THE ISPCA said this week it was “appalled and saddened’’ by what it termed the horrific acts of war in Ukraine and has shared information with the Irish public on how best to support Ukrainian animals.

Many reports from the war torn region have highlighted the plight of pets and horses with some owners opting to turn their horses loose into forests in a bid to increase their chances of survival.

In a statement, the ISPCA said: “Ireland along with other EU Member States have temporarily lifted restrictions on the movements of pets, allowing Ukrainians to bring their pets and other small animals with them as they seek refuge from the war. For children especially, their beloved pets are a huge source of comfort when coping with so much trauma and change.

“The people of Ireland have already shown great solidarity in welcoming these families; extending that welcome to their pets too will help to ease their pain. Others will have little time when making agonising decisions about what to take with them as they flee.

“Sadly, some have no choice but to leave their much-loved pets behind. Many animals are also in rescue centres. As the war continues, many more animals will need help, to save them from starvation and injury.”

The ISPCA is a member of Eurogroup for Animals, Europe’s leading animal welfare organisation. Eurogroup has made a list available to the public of their members and other animal welfare organisations that are actively working or collaborating with local animal welfare organisations on the ground in Ukraine and bordering EU countries.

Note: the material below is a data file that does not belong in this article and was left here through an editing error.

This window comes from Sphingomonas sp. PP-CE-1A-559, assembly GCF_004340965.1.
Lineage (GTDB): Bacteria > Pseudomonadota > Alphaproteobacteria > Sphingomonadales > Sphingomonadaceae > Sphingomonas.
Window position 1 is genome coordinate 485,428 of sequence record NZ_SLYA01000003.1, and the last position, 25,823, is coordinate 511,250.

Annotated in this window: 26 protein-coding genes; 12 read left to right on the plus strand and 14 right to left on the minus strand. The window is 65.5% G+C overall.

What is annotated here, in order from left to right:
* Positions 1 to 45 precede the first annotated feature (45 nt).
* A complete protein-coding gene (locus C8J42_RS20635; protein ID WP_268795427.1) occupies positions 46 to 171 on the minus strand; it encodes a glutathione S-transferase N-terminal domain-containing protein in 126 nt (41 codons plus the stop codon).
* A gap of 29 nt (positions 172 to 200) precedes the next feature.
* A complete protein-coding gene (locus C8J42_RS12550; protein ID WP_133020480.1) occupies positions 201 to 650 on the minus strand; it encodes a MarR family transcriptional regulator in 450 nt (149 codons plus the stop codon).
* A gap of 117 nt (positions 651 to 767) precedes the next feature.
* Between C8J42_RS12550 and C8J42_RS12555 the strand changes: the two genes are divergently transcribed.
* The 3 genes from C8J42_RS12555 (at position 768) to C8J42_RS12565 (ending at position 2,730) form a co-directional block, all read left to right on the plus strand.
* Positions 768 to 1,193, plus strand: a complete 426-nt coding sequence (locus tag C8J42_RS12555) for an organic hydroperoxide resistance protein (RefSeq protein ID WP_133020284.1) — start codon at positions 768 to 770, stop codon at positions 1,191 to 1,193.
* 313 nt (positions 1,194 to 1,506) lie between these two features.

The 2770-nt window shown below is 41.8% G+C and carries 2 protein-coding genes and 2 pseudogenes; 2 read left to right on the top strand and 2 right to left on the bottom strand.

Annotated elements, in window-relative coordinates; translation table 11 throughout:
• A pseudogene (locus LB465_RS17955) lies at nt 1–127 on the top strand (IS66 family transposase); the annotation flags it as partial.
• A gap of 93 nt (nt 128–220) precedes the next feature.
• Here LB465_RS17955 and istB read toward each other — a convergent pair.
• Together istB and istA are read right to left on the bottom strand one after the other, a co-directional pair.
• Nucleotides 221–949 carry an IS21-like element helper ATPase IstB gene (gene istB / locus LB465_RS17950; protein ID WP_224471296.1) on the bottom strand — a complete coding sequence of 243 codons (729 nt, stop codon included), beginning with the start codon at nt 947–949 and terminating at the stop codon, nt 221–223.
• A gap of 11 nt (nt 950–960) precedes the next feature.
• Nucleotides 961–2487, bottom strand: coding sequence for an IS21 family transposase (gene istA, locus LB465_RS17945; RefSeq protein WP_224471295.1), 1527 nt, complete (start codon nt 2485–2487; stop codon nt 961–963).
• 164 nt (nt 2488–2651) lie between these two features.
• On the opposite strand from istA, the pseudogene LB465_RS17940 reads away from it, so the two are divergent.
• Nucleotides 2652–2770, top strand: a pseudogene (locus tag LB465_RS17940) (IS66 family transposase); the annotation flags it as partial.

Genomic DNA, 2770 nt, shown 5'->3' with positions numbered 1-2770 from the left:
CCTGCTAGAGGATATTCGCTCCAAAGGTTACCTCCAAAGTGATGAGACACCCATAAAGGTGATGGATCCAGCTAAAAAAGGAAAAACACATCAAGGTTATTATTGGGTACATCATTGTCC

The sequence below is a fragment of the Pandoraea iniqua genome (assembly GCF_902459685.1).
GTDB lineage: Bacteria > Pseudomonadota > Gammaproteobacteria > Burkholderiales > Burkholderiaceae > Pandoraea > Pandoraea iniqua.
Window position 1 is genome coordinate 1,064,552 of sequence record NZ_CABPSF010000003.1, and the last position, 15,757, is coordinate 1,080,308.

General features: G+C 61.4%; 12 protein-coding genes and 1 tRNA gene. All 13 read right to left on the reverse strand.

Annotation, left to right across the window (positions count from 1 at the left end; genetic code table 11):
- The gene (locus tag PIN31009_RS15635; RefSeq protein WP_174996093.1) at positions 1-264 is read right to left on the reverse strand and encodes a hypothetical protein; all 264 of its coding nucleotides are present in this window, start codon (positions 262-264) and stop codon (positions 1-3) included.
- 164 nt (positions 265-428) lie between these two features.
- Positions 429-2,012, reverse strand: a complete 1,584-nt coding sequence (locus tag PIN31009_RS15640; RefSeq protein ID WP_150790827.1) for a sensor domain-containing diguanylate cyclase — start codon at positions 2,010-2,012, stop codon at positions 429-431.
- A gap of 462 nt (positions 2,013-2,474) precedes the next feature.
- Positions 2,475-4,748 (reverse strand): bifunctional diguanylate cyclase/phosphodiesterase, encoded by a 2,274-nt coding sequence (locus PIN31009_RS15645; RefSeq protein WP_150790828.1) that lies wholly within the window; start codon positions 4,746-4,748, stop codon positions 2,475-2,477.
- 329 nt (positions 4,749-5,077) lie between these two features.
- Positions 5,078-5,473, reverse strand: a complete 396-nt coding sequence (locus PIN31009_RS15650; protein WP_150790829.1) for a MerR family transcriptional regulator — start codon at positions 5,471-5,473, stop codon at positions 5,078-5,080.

These organisations are providing a range of vital supports including emergency funding, and essentials such as pet food and veterinary supplies, to ensure animals can carry on being rescued and cared for during the crisis.

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UK riding centre survey

BRITISH Equestrian launched the first survey of its kind to build a current picture of the UK’s riding school sector to help safeguard the future viability of the businesses. A comprehensive online survey has been distributed to around 1,700 centres.

“A viable future for our riding centres has never been more uncertain,” said Mandana Mehran Pour, Head of Participation at British Equestrian. “Riding schools face a series of difficulties, not least those presented by the global pandemic. Costs are rising, the licensing process is more complex than ever, and a shortage of suitable staff and horses are just some of the early indications from proprietors of the issues they’re facing.”